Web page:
Building an Empire: Behind a Diadem.

Rome. Photography by Florencia Celasco

On May 15, 2011 Dia Ates sat down at a wooden table along Vicolo del Governo Vecchio to indulge in some Guinness with an old friend in town. The conversation began with her latest design for a wedding dress. Before she could detail the textiles and tailoring Ms. Ates had already plunged bright-eyed into the next subject, a then nameless nonprofit organization. Less than 15 minutes into the layers of her vision for this nonprofit, the conversation was interrupted by one of her passing lovers and suddenly the story in telling was now that of her also layered love life. Several Stouts later and a round of potatoes digested, it was clear that this woman lived in an unparalleled world – rich with her design profession, blanketed with history, soaked in romance and altogether thriving at the intersection of her latest endeavour: Paru Paru (Butterfly in Tagalog).

At the time, Paru Paru seemed nothing more than a dreamer’s vision for establishing one’s own empire at the crossroads of design and humanitarianism, enhanced by the surrounding Roman stones and succulent libations. However, Paru Paru would reach far beyond an announcement of determination to capture the essence of growth, change and productivity through the unwavering capabilities of Ates. The four-prong slash girl (interior designer/furniture-lighting specialist/fashionista/philanthropist) with a business degree and an intimidating repertoire of design work propelled Paru Paru forward this year with a rare collection of couture evening wear in tandem with her developing nonprofit, namely, Kalibotan. The work of Paru Paru unfolds every piece of Dia Ates in an all encompassing benefit design show on the steps of Rome this month.

“…The psychological disturbance of realizing that my 1.5 million dollar living rooms could support several small countries,”

Photography by Florencia Celasco

were the echoing words from the conversation that day with Guinness on Governo as Dia set out to gather the wardrobe of a present day martyr from the pockets of her travels. The sweat and seduction in every stitch and soiree along the way is embedded in her unrivalled assembly of talents as she brings her design world together with the Thema Development Project (TDP) and San Francisco’s prominent Engineers without Borders San Francisco Professionals (EWB-SFP) for her first Paru Paru show. As the palm-sized native  prepares to tag a piece of history in Italy, where she has been residing the past three years, her followers and devoted community await the big night.

“It is a symbolic theme for my research travel around the globe on my goals to raise funds for NGOs and bring back work to our country. Everything about the show is symbolic of something within metamorphosis from the stage to the dresses, even the models selected and the venue itself, as well as those I’ve requested to aid in building the show.”

Somewhere between natural fibres from Asia (Philippines mainly: Bergamo fabrics, Nepalese stone, crystal beads, and a handful of surprises) and her twenty-year vision of saving the world, Ms Ates transforms her career in interior design into high brow fashion with the end goal to improve the health and productivity throughout rural communities of developing countries. The international-bound event will start in Rome and make its way throughout Europe and USA before its finale in Asia, marking its one-year goal in Ates’ hometown, Siquijor, Siquijor, Philippines; By which point, the designer aims to have met her goal of 13M Euro through investor funding and design contracts ranging from a 75 euro couture clothing piece to a 10,000 euro interior design project, where proceeds foster her self operating nonprofit, Kalibotan (Bisaya for “the world” or “our livelihood) in collaboration with both TDP and EWB-SFP.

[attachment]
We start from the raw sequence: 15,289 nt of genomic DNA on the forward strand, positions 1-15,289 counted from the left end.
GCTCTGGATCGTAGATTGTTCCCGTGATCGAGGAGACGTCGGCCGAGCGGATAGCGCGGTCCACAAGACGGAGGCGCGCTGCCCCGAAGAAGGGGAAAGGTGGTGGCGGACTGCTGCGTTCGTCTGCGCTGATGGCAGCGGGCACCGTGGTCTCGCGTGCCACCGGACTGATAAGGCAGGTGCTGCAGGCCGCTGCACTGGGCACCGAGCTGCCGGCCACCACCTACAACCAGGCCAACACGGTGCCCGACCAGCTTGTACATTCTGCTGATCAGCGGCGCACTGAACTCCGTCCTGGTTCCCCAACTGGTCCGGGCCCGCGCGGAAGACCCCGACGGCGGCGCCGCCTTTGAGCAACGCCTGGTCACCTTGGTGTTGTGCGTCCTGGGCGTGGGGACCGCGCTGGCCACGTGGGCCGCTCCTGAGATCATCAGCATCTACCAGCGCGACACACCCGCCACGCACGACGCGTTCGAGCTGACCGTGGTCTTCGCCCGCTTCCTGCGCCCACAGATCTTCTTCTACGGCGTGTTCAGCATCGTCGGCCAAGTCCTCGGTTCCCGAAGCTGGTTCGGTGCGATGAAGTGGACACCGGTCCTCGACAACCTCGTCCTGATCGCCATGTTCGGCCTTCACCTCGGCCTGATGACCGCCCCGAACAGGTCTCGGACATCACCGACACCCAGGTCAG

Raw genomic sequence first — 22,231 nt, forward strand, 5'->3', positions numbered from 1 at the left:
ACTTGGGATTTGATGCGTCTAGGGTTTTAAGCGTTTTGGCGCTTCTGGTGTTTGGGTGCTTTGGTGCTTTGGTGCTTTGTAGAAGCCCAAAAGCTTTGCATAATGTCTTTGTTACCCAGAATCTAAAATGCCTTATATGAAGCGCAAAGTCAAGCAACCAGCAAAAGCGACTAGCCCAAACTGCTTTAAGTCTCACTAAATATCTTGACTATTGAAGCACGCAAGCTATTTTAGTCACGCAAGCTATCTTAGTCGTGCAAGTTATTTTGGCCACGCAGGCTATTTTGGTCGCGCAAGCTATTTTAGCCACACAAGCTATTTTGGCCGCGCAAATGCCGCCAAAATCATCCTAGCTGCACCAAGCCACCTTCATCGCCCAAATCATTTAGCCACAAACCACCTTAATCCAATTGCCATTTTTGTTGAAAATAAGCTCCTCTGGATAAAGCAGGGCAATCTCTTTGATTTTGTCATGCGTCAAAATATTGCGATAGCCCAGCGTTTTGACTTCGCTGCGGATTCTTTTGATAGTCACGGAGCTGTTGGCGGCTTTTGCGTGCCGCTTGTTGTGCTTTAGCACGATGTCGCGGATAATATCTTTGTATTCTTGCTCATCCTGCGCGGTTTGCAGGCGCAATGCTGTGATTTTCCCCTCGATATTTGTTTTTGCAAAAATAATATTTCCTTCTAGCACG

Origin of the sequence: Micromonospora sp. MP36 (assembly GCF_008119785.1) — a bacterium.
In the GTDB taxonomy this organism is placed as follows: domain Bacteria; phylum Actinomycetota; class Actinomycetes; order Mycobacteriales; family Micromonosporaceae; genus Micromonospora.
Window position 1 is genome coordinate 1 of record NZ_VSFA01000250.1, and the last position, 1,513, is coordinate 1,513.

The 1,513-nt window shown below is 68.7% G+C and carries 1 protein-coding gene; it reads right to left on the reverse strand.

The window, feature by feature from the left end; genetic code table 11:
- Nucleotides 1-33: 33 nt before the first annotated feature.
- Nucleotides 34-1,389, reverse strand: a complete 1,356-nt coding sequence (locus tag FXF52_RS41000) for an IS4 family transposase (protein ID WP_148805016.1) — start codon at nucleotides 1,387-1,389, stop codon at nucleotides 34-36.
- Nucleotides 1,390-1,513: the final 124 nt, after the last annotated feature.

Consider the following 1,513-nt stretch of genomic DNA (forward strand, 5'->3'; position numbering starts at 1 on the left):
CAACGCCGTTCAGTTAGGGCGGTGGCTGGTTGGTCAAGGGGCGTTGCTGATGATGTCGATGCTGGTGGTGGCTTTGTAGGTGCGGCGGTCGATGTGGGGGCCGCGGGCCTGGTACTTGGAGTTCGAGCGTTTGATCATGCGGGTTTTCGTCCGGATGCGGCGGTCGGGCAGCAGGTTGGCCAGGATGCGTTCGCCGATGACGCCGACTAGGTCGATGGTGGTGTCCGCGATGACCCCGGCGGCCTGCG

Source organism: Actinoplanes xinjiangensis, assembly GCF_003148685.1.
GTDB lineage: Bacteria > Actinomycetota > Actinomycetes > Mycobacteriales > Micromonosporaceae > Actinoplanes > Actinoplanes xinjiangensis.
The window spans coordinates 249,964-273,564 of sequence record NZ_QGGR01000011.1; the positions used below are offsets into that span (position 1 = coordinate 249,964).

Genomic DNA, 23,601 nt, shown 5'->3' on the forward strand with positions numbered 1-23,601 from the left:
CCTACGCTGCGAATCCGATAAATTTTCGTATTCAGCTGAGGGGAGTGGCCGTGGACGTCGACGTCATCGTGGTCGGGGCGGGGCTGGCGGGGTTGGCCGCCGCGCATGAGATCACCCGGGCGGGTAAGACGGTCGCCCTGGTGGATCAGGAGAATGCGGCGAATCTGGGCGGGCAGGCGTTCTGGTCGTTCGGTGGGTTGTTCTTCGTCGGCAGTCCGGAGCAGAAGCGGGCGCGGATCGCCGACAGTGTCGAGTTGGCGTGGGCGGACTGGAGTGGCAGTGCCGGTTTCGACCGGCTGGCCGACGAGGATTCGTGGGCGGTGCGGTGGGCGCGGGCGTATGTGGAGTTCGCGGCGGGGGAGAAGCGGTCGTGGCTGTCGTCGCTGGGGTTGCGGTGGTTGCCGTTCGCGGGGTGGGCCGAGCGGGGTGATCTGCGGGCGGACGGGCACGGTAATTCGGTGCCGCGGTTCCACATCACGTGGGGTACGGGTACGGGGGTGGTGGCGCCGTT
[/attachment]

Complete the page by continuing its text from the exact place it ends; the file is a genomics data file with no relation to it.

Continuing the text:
Involving some of the international community’s most elite individuals (mum’s the word), Ms Ates has handpicked her team to aid in the delivery of what she regards as one of the most important charity events to hit the street. With a unique circle of friends, colleagues and mentors, (Daniel Abou-Jaoude, Paolo Iasevoli, Luca Benegiamo, Federica Cipriani, Julie Foy, Alessandro Pilarski, Marushka Andrews, Gustavo de Felice, Efren Dordas, Agapito Dordas, Grazia Gatto, Steve Andre, Florencia Celasco, Henry Estrada, Dulcie Mendoza, Maria Carmen Jamito, Stefano Piccirillo, Manuel Ramacci and Thomas Crowley) Dia also brings together members of the UN, financial investors, business owners, and local activists in effort to further relay her message of building communities and strengthening local forces for positive growth.

Photography by Marushka Andrews

Animated and passionate, Ates  speaks with  great  command, while gracefully cementing listeners to their seats. Anyone who knows Dia will confirm how easily one becomes unaware of their  whereabouts as she engages. With youthful composure and still an intellectual radiance, Dia exudes the power of a world leader and the innocence of a little sister within the same breath.

I left  Ms. Ates with a caffe, just a stretch from her 16th-Century apartment door the day after our Guinness rounds,  She was to meet the president of a local NGO for talks on her new visions. Curled  up,  hair  swept,  jeans  mauled,  and in her motorcycle  tee and her usual sassy heels, Ates tilted her head, eyes wide and said, “I’ll keep you updated on my progress, Ciao, Grazie!”

AG: How has being Filipina impacted your vision, and how has living in Rome influenced its development? Do you feel you would have arrived at this place in your career had you been living elsewhere and where do you plan to house your work and build your organization as a home base after Sept. 2013? 

DA: Having grown up around poverty definitely played a role in defining my visions and career choices. Also, in the Philippines, we are taught how to create objects from nothing at all or what other’s would think are worthless for survival purposes starting at a young age. For example, as early as Kindergarten, we learn about cooking, gardening, agriculture, weaving, sewing, etc. on top of our academic courses. We made things to be able to appreciate what others make and learn how to become innovative. Then we work.